In this traumatic brain injury (“TBI”) case, our client was a 54-year-old woman who was visiting her sister in Washington D.C. for the holidays. On December 28, 2019, she was travelling on Interstate 81 near Lexington, Virginia, back to her home in Charlotte, North Carolina. She was a passenger while her son was driving, and her granddaughter was in the back seat. During their drive home, a semitruck made an unsafe lane change at a high-speed and clipped the rear driver side of their car, causing it to go airborne and flip multiple times before landing.
Our client was transported via Medevac to Carilion Roanoke Memorial Hospital in Roanoke, Virginia, where she was diagnosed with a concussion, also known as a mild traumatic brain injury. She also suffered from a contusion and laceration to the right side of her face.
She was discharged from the hospital and stayed in a local hotel for a night before returning home to North Carolina. During her hotel stay, she began to suffer from common TBI symptoms such as nausea, sensitivity to light (“photophobia”), blurry/double vision, and headaches.
This client had no significant prior medical history or ongoing medical problems. She was a pediatric home health nurse for high-risk children who had tracheostomy tubes and was in the process of obtaining her Registered Nursing license. Upon returning home, she started seeking treatment for her ongoing TBI symptoms, specifically her chronic headaches and vision difficulties.
Weeks after the crash, she tried returning to work but had developed symptoms of post-traumatic stress disorder (“PTSD”) such as nightmares and a fear of driving. Her employer accommodated her by arranging for rides to and from her patients’ homes using Uber. Eventually, her employer was no longer able to accommodate this routine, and as her symptoms persisted, her confidence in her ability to safely care for her pediatric patients declined.
Eventually, our client moved back to her hometown New Orleans, Louisiana. She was offered multiple nursing jobs at a large health care system due to her extensive experience in different nursing settings. Unfortunately, she struggled to keep up with her tasks and feared making mistakes due to her persistent headaches and vision problems. Because she was no longer able to perform at her previous level, she was terminated. Having been a nurse for over 20 years, this was devastating to our client as she described nursing as her calling.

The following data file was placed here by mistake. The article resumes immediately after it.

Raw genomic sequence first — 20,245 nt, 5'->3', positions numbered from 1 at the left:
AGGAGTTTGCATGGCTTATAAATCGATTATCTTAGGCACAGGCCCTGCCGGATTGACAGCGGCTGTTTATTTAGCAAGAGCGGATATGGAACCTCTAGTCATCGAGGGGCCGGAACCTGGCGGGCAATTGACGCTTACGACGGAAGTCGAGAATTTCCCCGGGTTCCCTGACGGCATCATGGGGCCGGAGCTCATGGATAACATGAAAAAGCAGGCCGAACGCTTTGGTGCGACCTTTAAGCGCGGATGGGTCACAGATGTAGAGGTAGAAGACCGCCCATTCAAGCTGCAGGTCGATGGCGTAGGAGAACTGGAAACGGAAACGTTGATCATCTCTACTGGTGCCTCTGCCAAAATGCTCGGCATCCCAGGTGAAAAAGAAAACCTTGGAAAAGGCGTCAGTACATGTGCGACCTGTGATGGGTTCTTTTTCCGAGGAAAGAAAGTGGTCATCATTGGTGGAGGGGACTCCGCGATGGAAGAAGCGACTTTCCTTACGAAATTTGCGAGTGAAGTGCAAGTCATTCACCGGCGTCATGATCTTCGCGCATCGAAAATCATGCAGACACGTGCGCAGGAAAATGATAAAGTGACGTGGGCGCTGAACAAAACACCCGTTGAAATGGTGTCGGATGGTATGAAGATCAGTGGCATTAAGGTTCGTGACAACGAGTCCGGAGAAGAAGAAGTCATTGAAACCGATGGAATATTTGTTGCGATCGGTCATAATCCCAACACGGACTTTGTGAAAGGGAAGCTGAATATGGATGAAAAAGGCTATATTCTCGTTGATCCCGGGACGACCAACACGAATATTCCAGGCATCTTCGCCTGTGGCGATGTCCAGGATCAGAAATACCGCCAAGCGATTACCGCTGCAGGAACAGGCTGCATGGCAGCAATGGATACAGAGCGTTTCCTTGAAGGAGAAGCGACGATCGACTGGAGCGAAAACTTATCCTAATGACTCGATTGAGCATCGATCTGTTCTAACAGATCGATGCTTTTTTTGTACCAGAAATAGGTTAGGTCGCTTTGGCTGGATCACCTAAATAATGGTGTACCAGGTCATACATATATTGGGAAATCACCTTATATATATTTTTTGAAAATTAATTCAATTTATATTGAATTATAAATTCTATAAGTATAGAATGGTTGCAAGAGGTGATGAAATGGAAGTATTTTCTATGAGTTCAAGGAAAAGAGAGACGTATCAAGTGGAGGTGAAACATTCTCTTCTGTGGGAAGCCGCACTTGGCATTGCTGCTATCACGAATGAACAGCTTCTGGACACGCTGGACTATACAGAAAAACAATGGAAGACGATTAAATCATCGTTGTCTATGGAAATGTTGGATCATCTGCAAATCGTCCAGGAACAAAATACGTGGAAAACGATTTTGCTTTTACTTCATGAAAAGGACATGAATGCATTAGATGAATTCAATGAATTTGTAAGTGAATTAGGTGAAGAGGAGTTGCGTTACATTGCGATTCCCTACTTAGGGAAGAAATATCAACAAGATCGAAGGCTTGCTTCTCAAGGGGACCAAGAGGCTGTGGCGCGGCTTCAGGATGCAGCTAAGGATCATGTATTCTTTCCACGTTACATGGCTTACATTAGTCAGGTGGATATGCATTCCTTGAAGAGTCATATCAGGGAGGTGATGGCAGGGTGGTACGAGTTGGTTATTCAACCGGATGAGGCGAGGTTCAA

Our client’s past medical bills were approximately $86,000. A life care planner and brain injury medicine doctor determined her future medical care would likely cost about $1.245 million. Her lost past wages totaled $5,700 and lost future earning capacity was estimated to be $720,000.
During discovery, the trucking company was asked if the semitruck recorded any data relating to this crash. As a result, they produced the data collected from the truck’s Omnitracs system as well as dash camera footage depicting the initial impact of the crash. The video footage shows the truck driver clipping the back of our client’s vehicle, causing the sedan to dart across I-81 and into the median.The trucking company admitted liability for this crash after nearly a year and a half of litigation, and the trial proceeded as to damages only. After four days of hearing medical evidence from numerous treating doctors at trial in the United States District Court for the Western District of Virginia, in Roanoke, the federal court jury awarded our client $3.5 million in compensatory damages for her injuries. The trial judge was U.S. District Judge Thomas T. Cullen. Kevin Mottley and Ben Kyber of The Mottley Law Firm co-counseled this case with Jonathan Wren of the Charlottesville law firm, MartinWren.